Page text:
As for the divine feminine, I think that in my work I am a feminist by nature and ever since I was little I only liked drawing women. At first I couldn’t really explain it, I didn’t know why but as I got older and explored my thoughts I realized that those images were evidence of this. There are so many injustices, stereotypes, and barriers that women have to break daily and I think that it’s really interesting to think that centuries and centuries ago women were worshipped and appreciated for who they are and their encompassing powers. Ever since I have been tapping into that I’ve been researching how power dynamics started forming and how Capitalism really influenced these gender norms and all of these political, social systems. I think that in everything I do I always go back to the divine feminine as I am trying to connect that ancient philosophy to where we are today. Which seems like something that is difficult to even imagine and something I always include in my work whether its obvious or more subdued. It is something I believe in and something that everyone should look into: just really try to pay attention to violence against women.
AM: Can you expand on how your work speaks to themes of displacement, assimilation, and the post-colonial identity?
AA: I think that all these are related. Indigenous cultures are associated with the earth, nature, just natural existences and the feminine, motherly. I think that earth itself is viewed as a feminine concept, it’s like our mother, and thinking about how this world’s resources are exploited is directly linked to the exploitation of women. It’s crazy to think about how all these concepts are intertwined, which is what I try to explore in my work. Post-colonial identity is really such a puzzle. I’ve been reading a lot within that vein lately and observing how patterns, behavior, and social conditions stem from a really violent past. Especially in gendered relationships – thinking about my family, other families, and people I know who struggle in poverty or domestic abuse.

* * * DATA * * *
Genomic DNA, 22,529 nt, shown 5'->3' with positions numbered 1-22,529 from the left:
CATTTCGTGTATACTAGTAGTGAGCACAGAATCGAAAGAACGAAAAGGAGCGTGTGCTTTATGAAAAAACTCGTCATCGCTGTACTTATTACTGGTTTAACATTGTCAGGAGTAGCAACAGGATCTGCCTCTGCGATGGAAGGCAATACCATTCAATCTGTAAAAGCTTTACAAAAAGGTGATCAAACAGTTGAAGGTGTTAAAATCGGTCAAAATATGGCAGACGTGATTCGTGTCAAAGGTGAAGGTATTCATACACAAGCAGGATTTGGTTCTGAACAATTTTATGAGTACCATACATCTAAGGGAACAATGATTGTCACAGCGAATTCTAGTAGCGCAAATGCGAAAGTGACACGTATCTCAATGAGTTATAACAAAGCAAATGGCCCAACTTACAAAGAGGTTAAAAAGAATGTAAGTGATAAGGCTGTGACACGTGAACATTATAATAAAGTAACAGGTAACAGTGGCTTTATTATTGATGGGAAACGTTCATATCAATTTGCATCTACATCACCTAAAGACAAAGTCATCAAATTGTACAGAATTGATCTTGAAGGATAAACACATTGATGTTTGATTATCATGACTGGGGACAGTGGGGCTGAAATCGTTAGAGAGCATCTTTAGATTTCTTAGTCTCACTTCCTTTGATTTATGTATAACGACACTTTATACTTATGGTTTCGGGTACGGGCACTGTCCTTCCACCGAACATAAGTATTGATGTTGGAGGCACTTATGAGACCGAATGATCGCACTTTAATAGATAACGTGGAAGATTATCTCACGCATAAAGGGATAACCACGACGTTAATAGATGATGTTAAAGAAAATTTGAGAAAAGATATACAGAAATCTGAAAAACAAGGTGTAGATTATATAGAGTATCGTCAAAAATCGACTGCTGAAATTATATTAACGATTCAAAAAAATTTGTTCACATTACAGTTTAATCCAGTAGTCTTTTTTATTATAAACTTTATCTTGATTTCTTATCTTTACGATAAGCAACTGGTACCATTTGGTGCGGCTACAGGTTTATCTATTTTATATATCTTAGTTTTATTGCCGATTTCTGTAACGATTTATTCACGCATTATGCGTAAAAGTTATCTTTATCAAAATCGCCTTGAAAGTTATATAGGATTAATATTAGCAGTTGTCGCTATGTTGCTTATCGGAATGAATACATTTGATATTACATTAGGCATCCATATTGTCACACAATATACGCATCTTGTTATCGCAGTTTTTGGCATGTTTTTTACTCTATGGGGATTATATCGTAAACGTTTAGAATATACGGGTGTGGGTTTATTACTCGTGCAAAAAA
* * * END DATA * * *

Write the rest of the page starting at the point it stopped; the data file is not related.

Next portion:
AM: Can you speak to how these elements play into fostering creativity within the classroom?
AA: There’s a whole onset of imposter syndrome where you don’t feel that you belong in this place or you’re not good enough to be in this place. I think that this all stems from heritage, how you’ve been brought up, what you’ve been brought up to believe. Something that is deeply embedded in families is mindlessly passed on, something we don’t really think about. When these conversations come up with family, it is all unheard of and people aren’t usually receptive to it. But I think that the beginning of healing is to acknowledge these thoughts.
I think that as an artist coming from a Latinx family that’s a big statement in itself. I feel that our families and our youth aren’t encouraged to participate in art because we are in a mode of survival all the time. We have to make money, we have to be better, we have to be at a certain place, and “art doesn’t make you money.” I can’t even tell you how much of my life I spent hearing those words – even to this day. I think that it is really courageous for people to engage in creativity even if it won’t turn into a career. It is great in general to be creative and really let yourself feel. I feel that a lot of our folks don’t let us do that enough.